It has been a long but a great day. It has been windy as hell here in Albuquerque, but the wedding was awesome. People loved the service I wrote. It was very ecumenical, and not preachy, and the people attending had been burned for the most part by the Church. So the service was great. Came home and went to bed. Deo Gratis! Thanks be to God!

“Love One Another”

May 16, 2009

May 15  Jn. 15:12-17–“Love One Another”

Arrived in Albuquerque at noon; lunch with friends; slept until 9 p.m.; took a walk; very windy. received phone call from 30 year old Brandon, who is at an hospice in Pacifica. He held the hand of a friend of his who died. Talked of the man’s last “breath” and of how he saw Jesus in those moments.  Very sad, yet in Jesus there is the hope of the resurrection. Brandon has lived a difficult life, has been on the streets for sixteen years, prostituting, now has aids. He has found some peace and spiritual strength in his faith. That is what Jesus is about. Brandon expresses gratitude for his life. Johanna Macy says that “Gratitude is a culturally subversive act.” She is right. When one has nothing, and is grateful it subverts the dominant culture that places its value in material goods and power. For me I have little, but I have so much. I serve people, I love them, and that in itself is wealth.  Brandon has nothing, and yet he is grateful. He is not screaming for money, or a place, but is grateful for where he is, and for being alive.  That is what Jesus meant when he tells us to “love one another”–to hold each other equally, and to treat each other equally, to be grateful for who we are, and to share that gratefulness.  I try to be grateful for each moment. Thursday night I visited 85 year old Alice, and is having tests for cancer.  She is grateful for her life, and I was grateful for the moments I spent with her. I anointed her and as I was leaving she thanked me profusely for being there. I gave her my time, and yet she was so grateful. I went back to serve the dinner and each person was grateful.  Being grateful, for what we have in the moment, is all we need to be truly happy.  Even in the pain, there is gratefulness, and there is joy.  Deo Gratis! Thanks be to God!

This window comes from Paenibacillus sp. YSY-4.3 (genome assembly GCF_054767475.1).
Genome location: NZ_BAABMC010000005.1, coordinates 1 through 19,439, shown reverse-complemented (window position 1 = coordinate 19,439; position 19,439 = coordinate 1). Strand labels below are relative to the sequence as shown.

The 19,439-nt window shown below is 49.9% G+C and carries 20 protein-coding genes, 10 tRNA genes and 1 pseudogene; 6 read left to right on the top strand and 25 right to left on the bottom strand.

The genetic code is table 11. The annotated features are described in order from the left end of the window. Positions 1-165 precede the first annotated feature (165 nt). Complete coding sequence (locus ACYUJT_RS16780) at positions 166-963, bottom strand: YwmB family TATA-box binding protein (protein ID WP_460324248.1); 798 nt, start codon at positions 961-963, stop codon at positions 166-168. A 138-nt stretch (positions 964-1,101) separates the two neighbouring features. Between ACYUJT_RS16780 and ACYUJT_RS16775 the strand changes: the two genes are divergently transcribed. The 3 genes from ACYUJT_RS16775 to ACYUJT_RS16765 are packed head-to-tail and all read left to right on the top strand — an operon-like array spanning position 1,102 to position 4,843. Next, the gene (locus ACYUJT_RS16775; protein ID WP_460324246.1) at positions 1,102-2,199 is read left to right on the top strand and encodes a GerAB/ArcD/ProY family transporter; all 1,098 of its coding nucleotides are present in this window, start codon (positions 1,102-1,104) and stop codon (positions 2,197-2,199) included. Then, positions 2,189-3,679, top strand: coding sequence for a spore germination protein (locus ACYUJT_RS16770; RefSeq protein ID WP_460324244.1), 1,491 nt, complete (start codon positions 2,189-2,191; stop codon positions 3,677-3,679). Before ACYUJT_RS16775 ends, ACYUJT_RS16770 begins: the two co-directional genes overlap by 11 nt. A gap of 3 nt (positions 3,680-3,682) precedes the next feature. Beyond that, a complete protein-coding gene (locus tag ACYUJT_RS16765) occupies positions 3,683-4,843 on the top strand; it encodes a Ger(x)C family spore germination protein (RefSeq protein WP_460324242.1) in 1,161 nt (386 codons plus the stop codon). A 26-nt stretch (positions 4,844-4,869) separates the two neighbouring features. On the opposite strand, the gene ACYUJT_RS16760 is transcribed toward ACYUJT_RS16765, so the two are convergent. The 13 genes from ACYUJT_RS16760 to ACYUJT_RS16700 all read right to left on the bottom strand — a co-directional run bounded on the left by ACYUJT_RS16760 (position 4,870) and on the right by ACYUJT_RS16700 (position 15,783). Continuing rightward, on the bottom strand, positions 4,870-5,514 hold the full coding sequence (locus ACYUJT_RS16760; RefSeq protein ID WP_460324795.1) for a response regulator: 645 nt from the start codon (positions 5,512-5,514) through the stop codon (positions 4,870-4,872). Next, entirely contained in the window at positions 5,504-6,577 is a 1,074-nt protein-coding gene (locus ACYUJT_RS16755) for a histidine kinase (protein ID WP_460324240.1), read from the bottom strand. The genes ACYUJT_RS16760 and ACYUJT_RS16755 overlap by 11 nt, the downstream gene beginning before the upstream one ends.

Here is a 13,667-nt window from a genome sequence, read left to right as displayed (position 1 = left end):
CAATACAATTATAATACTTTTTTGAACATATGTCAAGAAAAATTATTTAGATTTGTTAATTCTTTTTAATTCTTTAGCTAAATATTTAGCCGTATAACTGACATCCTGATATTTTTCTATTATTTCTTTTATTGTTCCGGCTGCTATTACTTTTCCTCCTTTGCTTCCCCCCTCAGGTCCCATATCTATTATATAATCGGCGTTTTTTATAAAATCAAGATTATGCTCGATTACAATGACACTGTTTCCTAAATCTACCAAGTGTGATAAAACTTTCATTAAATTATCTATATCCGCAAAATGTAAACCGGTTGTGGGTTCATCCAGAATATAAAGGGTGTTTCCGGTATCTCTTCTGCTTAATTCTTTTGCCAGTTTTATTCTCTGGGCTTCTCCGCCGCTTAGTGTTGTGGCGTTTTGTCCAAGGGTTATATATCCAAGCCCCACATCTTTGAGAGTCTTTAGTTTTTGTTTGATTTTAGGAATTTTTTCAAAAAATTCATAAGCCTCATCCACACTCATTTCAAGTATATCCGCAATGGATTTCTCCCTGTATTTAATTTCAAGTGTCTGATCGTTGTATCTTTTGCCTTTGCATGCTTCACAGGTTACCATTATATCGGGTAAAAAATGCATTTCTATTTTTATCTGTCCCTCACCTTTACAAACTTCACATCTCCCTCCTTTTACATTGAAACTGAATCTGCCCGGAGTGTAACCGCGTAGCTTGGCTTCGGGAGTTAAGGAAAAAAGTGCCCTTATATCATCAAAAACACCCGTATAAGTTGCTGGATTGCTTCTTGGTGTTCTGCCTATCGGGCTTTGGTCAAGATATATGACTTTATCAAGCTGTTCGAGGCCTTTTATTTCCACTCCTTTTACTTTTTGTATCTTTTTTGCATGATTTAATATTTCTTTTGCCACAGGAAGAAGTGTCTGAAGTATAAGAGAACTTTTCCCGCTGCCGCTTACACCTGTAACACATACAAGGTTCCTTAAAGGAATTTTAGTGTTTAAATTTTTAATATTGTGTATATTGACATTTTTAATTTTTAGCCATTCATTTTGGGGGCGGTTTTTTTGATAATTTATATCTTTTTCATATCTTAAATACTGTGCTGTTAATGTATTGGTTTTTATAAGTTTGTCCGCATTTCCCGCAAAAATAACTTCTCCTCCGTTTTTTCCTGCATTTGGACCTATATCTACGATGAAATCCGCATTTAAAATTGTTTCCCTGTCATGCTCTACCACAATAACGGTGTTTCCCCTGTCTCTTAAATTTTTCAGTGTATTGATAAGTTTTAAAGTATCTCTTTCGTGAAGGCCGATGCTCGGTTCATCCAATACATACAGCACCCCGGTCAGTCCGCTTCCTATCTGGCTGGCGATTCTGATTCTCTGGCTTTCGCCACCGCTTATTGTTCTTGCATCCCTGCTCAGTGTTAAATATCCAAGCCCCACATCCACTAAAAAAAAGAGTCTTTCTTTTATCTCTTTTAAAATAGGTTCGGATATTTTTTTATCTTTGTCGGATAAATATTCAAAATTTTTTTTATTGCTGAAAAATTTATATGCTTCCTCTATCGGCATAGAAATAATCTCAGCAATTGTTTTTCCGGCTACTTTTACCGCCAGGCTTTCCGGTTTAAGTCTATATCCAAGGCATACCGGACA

“Jesus is the Vine”

May 14, 2009

May 13. Acts 15:1-6; Jn. 15:1-8

Lunch with Jeff,  MCC Pastor; Visited Alice,  meeting on Tenderloin Street Fair, outreach. Bed at 2:00.